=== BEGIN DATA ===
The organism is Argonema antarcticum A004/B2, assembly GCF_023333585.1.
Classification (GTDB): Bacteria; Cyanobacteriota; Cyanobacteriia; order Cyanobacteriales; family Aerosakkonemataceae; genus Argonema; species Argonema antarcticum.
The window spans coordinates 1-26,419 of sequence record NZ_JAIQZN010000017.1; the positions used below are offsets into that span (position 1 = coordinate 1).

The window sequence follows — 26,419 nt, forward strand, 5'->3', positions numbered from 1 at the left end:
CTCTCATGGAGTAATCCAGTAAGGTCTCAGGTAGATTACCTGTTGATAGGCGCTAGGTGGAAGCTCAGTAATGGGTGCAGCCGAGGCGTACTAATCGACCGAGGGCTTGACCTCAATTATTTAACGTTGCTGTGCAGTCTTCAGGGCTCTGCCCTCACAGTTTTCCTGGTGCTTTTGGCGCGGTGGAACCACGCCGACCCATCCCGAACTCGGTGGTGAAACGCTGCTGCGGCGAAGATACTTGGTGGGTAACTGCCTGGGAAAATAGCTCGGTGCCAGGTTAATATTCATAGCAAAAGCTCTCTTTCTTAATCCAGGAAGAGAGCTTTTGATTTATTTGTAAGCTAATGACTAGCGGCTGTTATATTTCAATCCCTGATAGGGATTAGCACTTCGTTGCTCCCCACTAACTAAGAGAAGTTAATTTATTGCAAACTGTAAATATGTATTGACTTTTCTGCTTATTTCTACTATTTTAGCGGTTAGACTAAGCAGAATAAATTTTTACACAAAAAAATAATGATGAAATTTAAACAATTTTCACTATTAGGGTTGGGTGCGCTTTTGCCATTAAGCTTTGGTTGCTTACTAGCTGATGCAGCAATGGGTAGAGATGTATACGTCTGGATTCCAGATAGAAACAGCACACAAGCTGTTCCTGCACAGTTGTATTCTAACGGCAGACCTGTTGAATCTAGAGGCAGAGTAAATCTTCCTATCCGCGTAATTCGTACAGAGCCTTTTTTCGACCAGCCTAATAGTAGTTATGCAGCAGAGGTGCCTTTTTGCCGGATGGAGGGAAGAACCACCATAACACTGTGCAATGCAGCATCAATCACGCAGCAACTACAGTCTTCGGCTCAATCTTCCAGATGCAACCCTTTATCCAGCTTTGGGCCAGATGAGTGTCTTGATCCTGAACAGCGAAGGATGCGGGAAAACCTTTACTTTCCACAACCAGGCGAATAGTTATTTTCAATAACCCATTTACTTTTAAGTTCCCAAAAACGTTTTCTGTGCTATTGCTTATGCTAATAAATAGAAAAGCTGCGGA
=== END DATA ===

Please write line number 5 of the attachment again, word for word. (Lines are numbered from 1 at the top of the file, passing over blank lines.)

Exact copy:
CTCTCATGGAGTAATCCAGTAAGGTCTCAGGTAGATTACCTGTTGATAGGCGCTAGGTGGAAGCTCAGTAATGGGTGCAGCCGAGGCGTACTAATCGACCGAGGGCTTGACCTCAATTATTTAACGTTGCTGTGCAGTCTTCAGGGCTCTGCCCTCACAGTTTTCCTGGTGCTTTTGGCGCGGTGGAACCACGCCGACCCATCCCGAACTCGGTGGTGAAACGCTGCTGCGGCGAAGATACTTGGTGGGTAACTGCCTGGGAAAATAGCTCGGTGCCAGGTTAATATTCATAGCAAAAGCTCTCTTTCTTAATCCAGGAAGAGAGCTTTTGATTTATTTGTAAGCTAATGACTAGCGGCTGTTATATTTCAATCCCTGATAGGGATTAGCACTTCGTTGCTCCCCACTAACTAAGAGAAGTTAATTTATTGCAAACTGTAAATATGTATTGACTTTTCTGCTTATTTCTACTATTTTAGCGGTTAGACTAAGCAGAATAAATTTTTACACAAAAAAATAATGATGAAATTTAAACAATTTTCACTATTAGGGTTGGGTGCGCTTTTGCCATTAAGCTTTGGTTGCTTACTAGCTGATGCAGCAATGGGTAGAGATGTATACGTCTGGATTCCAGATAGAAACAGCACACAAGCTGTTCCTGCACAGTTGTATTCTAACGGCAGACCTGTTGAATCTAGAGGCAGAGTAAATCTTCCTATCCGCGTAATTCGTACAGAGCCTTTTTTCGACCAGCCTAATAGTAGTTATGCAGCAGAGGTGCCTTTTTGCCGGATGGAGGGAAGAACCACCATAACACTGTGCAATGCAGCATCAATCACGCAGCAACTACAGTCTTCGGCTCAATCTTCCAGATGCAACCCTTTATCCAGCTTTGGGCCAGATGAGTGTCTTGATCCTGAACAGCGAAGGATGCGGGAAAACCTTTACTTTCCACAACCAGGCGAATAGTTATTTTCAATAACCCATTTACTTTTAAGTTCCCAAAAACGTTTTCTGTGCTATTGCTTATGCTAATAAATAGAAAAGCTGCGGA